Page 5, 11th September 1964

11th September 1964
Page 5
Page 5, 11th September 1964 — Reappraisal of Parish life
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Reappraisal of Parish life

Sir, — Further to Edward Bourne's articles calling for a reappraisal in our parish life.

Why cannot our parishes have a Parish Council consisting of competent people voted into office by the parishioners? At the parish annual general meeting held in the parish hall, the council could put the exact state of the Church and the school finances before the parishioners together with the monies received for the past year. This would also be an opportunity to recap on such activities as the S.V.P. Society, U.C.M. or the Scouts.

In addition I should like to see parishes with a newsletter or magazine edited by the laity with the parish clergy keeping a surveillance. There is also a dire need, for parish libraries, an apostolate in which I am deeply in 'crested. For the youth I wonder the S.V.P. Society would consider instituting a juniorate for boys aged 15-20 years?

Our clergy are constantly complaining that they have no time for various duties: well, why cannot the laity be given responsible positions in their parishes? At first only a few will conic forward, but gradually over a period of five years the result would be flourishing parishes instead of them just being places where one attends Holy Mass.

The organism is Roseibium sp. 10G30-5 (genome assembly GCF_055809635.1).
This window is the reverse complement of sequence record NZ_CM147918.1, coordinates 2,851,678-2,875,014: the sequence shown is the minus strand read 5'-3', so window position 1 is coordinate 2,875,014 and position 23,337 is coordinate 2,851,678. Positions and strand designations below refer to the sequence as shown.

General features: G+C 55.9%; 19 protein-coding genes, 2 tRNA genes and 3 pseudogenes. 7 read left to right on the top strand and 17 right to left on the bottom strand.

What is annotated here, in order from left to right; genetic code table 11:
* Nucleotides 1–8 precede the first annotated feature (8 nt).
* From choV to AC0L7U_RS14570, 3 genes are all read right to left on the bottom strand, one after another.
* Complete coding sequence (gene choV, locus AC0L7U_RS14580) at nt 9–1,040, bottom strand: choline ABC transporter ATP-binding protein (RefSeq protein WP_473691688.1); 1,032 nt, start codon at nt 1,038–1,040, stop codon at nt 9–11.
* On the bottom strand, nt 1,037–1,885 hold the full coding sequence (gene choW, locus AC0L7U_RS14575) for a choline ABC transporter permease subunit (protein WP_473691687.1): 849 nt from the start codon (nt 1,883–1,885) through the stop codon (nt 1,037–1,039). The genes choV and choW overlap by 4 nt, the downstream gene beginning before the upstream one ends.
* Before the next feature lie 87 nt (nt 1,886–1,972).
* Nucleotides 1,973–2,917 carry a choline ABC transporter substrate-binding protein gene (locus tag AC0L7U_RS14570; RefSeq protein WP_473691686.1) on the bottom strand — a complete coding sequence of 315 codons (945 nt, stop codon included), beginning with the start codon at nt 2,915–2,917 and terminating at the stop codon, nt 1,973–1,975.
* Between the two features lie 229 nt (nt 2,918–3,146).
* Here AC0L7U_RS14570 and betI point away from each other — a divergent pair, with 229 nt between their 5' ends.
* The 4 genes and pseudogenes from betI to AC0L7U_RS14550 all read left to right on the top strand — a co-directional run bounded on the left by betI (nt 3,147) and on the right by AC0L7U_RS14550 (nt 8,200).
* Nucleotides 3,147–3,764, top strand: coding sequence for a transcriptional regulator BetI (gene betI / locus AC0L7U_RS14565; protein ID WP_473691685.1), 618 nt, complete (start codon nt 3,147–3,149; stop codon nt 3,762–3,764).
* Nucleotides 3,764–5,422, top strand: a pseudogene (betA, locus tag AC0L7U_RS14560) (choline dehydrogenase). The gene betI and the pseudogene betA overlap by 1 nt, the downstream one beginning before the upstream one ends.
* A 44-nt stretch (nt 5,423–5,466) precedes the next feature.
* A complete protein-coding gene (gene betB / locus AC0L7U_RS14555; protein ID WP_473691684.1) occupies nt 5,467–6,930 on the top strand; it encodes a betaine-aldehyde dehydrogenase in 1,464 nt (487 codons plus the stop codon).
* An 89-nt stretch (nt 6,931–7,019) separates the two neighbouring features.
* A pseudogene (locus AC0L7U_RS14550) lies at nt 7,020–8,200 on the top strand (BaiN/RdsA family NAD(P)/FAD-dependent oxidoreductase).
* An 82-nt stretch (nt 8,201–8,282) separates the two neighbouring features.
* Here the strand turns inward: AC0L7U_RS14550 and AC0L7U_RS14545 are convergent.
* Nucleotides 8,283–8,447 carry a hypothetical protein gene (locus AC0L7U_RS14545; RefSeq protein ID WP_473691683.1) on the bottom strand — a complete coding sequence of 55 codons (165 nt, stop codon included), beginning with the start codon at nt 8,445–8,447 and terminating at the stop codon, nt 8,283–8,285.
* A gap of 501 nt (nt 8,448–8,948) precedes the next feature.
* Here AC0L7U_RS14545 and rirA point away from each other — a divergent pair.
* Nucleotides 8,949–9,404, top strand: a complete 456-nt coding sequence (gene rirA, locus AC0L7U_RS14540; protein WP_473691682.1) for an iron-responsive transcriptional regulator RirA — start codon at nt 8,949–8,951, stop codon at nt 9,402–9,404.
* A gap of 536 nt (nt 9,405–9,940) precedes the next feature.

I am not implying that our clergy are lazy or idle but they were primarily ordained to care for the spiritual welfare of soulst not to organise bingo and football pools. How is it that the Anglican clergy find time to visit the sick regularly in hospitals, in sanatoria and in maternity homes, and run flourishing perishes?

If we are concerned about the shortage of clergy and the perennial decrease in converts. one of the chief reasons could he our parish life which is not edifying and far removed from the life of Christ in his parish of Galilee.

(Mrs.) Marie Hastings, Hillingdon, Middx.

Lay Preachers

Sir.—I was extremely interested to read your correspondent's remarks re Lay Preaching, but I am a little surprised that he did not refer to the Anglican custom of employing Lay Readers.

For a number of years I held a Commission as Diocesan Lay Reader—valid in every parish in the Diocese. Under it I read Morning and Evening Prayer, preached. read the Epistle, and administered the Chalice at Holy Communion. Publishing Banns of Marriage was yet another duty.

During clergy holidays, and in case of sudden illness, I often had to take the entire service.

With all this experience, it would seem that the Catholic Church has no use for us—and in the word "us" I include convert Anglican (married) clergy!

I often acted as Subdeacon at "High Mass", and on several occasions was also subdeacon at an Anglican "Benediction" service!

The standard of preaching being what it is, perhaps the Church may yet see its way to use talent which at present fidgets in the pews.

Incidentally, I have preached in more than one Anglican cathedral.

M.A. (Oxon).

London, S.W.17.




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